Collins could be banned from investing in stocks, like Innate, forever

SEC wants Collins banned from serving on boards

BUFFALO, N.Y. (WKBW) - The United States Securities and Exchange Commission is looking to have Congressman Chris Collins banned from ever serving as an officer of a publicly traded company.  This is part of a separate, civil lawsuit filed in federal court in Manhattan.

The government is also trying to stop Collins from trading penny stocks, ever again.  A penny stock is a stock trading for less than $5, that is not listed on a national exchange, like the New York Stock Exchange or the Nasdaq.

Innate Immunotherapeutics shares are at the center of a criminal complaint filed in the United States District Court, by the SEC.  Congressman Collins is accused of insider trading.  Shares of the stock were trading for $0.45 before a 90% plummet, based on negative drug trial results.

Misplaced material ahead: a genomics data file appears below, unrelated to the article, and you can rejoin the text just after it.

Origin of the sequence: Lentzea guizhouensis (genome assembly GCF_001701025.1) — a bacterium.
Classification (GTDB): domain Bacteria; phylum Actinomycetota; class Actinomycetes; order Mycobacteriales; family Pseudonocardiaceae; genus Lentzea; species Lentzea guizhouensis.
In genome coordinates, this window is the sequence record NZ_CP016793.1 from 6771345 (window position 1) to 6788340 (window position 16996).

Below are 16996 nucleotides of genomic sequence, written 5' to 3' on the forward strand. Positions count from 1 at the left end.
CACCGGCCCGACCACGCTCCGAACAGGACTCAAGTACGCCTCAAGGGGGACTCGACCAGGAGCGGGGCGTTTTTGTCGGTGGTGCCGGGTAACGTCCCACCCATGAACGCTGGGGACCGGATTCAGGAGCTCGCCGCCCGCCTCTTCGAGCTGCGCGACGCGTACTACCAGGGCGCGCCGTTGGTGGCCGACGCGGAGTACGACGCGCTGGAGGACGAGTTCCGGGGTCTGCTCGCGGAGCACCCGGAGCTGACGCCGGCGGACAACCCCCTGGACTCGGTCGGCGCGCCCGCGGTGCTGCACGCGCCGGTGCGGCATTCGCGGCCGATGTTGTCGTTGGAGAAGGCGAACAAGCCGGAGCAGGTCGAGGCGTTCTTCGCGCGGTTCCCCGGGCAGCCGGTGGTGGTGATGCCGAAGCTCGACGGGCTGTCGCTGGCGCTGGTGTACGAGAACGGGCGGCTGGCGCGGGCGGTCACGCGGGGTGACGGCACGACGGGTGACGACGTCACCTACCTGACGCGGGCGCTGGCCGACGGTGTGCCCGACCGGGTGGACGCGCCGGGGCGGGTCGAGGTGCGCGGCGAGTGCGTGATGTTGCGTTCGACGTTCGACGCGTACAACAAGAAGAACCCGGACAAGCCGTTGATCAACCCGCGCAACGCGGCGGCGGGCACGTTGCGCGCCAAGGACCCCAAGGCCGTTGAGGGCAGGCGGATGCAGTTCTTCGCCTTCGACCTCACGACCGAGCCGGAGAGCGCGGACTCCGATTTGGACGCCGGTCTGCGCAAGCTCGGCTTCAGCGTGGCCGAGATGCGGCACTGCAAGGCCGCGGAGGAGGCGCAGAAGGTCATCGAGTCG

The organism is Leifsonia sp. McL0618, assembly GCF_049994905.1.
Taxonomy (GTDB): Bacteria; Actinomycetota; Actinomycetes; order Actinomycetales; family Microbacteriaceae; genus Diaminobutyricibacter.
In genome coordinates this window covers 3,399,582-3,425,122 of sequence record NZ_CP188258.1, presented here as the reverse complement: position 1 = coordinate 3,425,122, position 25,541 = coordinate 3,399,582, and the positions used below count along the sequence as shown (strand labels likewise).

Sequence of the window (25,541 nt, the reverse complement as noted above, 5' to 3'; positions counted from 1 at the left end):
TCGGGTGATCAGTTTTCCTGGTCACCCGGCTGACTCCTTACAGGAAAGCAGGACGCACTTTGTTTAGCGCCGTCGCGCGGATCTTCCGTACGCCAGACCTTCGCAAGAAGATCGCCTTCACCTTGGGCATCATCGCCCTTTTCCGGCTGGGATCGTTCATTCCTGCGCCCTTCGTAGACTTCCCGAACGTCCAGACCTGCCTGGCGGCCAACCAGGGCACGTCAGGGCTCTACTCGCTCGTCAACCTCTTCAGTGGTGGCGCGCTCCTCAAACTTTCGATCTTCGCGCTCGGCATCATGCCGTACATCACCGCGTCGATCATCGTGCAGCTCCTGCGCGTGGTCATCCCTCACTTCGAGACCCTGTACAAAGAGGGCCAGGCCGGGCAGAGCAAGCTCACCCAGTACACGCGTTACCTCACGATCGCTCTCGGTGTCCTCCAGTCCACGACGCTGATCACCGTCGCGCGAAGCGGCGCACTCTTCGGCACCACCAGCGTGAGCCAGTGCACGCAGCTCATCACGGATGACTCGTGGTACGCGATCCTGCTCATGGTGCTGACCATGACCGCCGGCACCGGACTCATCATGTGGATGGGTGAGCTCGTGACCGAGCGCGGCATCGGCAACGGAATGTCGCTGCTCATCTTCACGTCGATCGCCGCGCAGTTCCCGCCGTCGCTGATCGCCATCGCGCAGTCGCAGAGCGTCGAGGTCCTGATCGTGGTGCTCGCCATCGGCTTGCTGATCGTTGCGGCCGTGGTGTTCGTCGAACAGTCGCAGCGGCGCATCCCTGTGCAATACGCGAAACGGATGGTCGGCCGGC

Cameron Collins, his son, is also wrapped up in the legal troubles, accused of selling large amounts of stock in Innate Immunotherapeutics, Ltd. before relevant information about a clinical trial was made public. Chris Collins is accused of giving his son the information.

Meantime, the SEC is submitting more evidence to the court in this civil suit.  The government contends Collins told his son about the clinical trial's failure, "[anticipating] that Cameron Collins would trade.   At the time that he shared the information with Cameron Collins, Christopher Collins knew that Cameron Collins owned approximately 2% or approximately 5.2 million of Innate's outstanding shares."

The government says the Congressman purchased much of the 5.2 million shares for his son.

"Christoper Collins received a personal benefit from his tip of material, nonpublic information to his son Cameron Collins, including the benefit of providing a gift of information to a close relative.  Christopher Collins also knew or recklessly disregarded that Cameron Collins would trade on his tip," says the SEC.

In the weeks before results were released, the SEC says Collins took steps to ensure his son's shared would be "readily tradeable."

This matter was filed in court, Wednesday, but was assigned to a magistrate judge today.

No word on when arguments in this civil case will be heard.

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